Scientists at the Virginia Institute of Marine Science have been gathering data on sea level rise from tide gauge stations around the United States, including one at the mouth of the James River in Norfolk.
For three years they've issued a so-called sea level rise report card. Recently released 2019 data confirms sea levels are rising faster than first thought.
Data for the report cards goes back more than 50 years and has been used to confirm sea-level is rising along U.S. mainland Coasts and Alaska.
Researcher Molly Mitchell says the more years of data they have the better they can see what's going on. "We know the sea-level has been rising but the rate of rise was so small that it was hard to recognize that it was increasing," Mitchell says. "As we've gotten more and more data we're getting to a point where that increase is becoming more noticeable in the tide records."
So back in the 1950s and 60s sea levels were rising less than one-eighth of an inch, hardly noticeable. But, that slow acceleration of sea level rise works a bit like compound interest, building up over the years.
If the trend continues, 30 years from now, Norfolk is looking at an increase in sea level of about a foot-and-a-half. That means more frequent flooding for areas that now flood a couple of times a month. "The other thing it means is that the storm surges that come in will be on top of that extra foot-and-a-half of sea level," according to Mitchell. "So, a storm surge that today is four feet, in 2050 is at a five-and a-half foot elevation."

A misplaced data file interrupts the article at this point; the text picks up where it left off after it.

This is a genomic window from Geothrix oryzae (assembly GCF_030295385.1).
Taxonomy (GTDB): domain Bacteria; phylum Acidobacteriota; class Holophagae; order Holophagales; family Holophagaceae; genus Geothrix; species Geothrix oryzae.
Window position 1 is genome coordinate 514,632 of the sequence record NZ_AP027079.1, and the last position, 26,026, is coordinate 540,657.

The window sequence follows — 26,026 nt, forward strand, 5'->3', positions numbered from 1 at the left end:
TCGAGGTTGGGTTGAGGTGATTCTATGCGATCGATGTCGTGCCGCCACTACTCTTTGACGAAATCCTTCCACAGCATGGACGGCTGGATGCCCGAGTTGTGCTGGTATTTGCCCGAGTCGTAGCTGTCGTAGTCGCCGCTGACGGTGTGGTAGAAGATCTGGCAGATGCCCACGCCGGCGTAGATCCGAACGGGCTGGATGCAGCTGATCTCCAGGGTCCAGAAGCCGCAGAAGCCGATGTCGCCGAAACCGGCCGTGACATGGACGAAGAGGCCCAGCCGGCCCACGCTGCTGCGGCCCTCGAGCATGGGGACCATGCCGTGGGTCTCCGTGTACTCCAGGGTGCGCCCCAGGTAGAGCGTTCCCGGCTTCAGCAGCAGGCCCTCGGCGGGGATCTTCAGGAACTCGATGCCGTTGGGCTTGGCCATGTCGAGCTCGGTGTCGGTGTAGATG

That would put most of the city under water, according to the Army Corps of Engineers. Last year, the Corps proposed a $1.4 billion project to build storm-surge barriers, nearly eight miles of floodwall, a levee, tide gates, and pump and power stations. Virginia's Senators and Representatives just requested $5.4 million to complete the preliminary engineering and design.